In the first portion of your dental cleaning, you will be seated in a dental chair. Your dental hygienist will ask about your oral health, and ask about any concerns that you may have with your teeth. They will ask if you have noticed any sensitivities and will often perform an x-ray for your dentist to assess.
They will then proceed by cleaning your teeth. Your teeth are usually brushed and special tools are used to pick and scrape plaques from between your teeth and around your gums. They will rinse your mouth with water and proceed to a fluoride treatment.
Fluoride treatments help to restore essential nutrients to your tooth enamel. Every day as we go through our daily activities and eat or drink, we lose valuable minerals in our tooth enamel. Fluoride treatments can help to replenish and strengthen this strong, protective layer of your teeth.
Your dental hygienist will relay the information about any changes you’ve noticed in your teeth to your dentist. Your dentist will look over your x-rays and come into the room to greet you. It is important to be completely honest with your dentist about your oral health and dental history.
If your teeth are looking fine and you have not noticed anything different about your oral health, your dentist will continue by screening you for any signs of oral cancer.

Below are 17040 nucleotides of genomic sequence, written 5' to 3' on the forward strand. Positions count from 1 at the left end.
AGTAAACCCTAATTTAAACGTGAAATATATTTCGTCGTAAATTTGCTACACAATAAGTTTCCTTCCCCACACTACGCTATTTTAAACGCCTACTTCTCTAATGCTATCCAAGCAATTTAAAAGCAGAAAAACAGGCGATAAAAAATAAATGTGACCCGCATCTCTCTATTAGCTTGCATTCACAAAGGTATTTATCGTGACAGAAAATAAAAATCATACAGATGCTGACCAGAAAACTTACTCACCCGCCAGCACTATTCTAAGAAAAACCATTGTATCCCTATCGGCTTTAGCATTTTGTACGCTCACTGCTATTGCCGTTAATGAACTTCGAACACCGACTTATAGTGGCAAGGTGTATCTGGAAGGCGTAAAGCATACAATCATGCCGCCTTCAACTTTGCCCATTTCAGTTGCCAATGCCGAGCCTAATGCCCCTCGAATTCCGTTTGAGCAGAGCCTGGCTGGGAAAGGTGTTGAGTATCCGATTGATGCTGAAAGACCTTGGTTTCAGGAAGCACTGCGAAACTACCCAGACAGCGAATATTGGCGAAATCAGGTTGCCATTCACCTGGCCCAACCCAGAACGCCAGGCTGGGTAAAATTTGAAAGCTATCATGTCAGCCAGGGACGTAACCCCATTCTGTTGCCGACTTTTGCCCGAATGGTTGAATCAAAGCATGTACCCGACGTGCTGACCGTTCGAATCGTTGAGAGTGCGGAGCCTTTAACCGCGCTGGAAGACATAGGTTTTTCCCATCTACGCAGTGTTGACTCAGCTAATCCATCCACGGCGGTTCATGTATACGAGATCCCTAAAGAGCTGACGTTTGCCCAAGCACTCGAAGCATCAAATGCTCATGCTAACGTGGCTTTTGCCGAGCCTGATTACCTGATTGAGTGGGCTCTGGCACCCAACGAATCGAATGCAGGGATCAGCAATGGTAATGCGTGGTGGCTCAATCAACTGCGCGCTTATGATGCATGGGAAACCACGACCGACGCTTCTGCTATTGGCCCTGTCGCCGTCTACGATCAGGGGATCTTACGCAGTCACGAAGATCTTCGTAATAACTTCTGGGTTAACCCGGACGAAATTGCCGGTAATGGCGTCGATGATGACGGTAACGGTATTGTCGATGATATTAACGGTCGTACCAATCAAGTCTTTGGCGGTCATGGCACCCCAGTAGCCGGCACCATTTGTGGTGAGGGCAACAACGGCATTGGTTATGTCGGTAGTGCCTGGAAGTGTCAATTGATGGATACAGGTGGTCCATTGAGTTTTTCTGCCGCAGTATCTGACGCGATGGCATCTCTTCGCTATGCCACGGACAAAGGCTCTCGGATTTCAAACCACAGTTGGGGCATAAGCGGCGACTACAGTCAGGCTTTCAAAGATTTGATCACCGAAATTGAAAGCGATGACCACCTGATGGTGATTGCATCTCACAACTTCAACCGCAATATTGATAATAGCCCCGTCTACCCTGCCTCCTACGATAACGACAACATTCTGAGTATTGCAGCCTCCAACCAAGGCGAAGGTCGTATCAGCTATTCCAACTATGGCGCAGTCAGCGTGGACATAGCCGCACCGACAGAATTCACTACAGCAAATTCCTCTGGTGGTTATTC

If you have noticed changes in your oral health and you bring this up with your dentist, this is an opportunity to talk with them and go over potential solutions.
For example, if you have noticed your gums feel itchy or inflamed, and they bleed excessively during your routine cleaning, this is an early sign of gum disease. Your dentist will recommend you go for a deep cleaning, to have plaques removed from beneath your gums.
Your dentist will suggest solutions to any problems that they notice. Remember, your dentist wants to prevent any potential oral health risks.
If your dentist suggests you may need your wisdom teeth removed, you do not have to have the procedure done. The dentist simply recommends what they think would be best for you and your overall health.
You are more than welcome to decline and continue going for your regular cleanings. Bi-annual cleanings are essential for long lasting oral health.
How Do I Keep My Teeth Clean In Between Appointments?
Your dentist will suggest what is best when it comes to at home dental care. Here are some tips on how to keep your teeth feeling great until your next appointment!
Brush and Floss
It is essential that you brush your teeth twice per day, and that you floss a minimum of once per day. You can use a non abrasive mouth wash as well, but it is not necessary.
Upgrade Your Brush
If you like the feeling of your teeth after a thorough dental cleaning, there are ways to get a similar feeling at home. Invest in a new toothbrush! Any will do, but be sure it has soft bristles so that you do not damage your tooth enamel. An electric toothbrush is a good idea for those who have a busy schedule.
The food you eat plays a major role in your overall oral health. You may not think about it but your teeth are exposed to everything you consume first hand! Crunchy vegetables such as celery or carrots actually clean your teeth as well, whereas more mushy soft foods such as cheesecake leave a residue.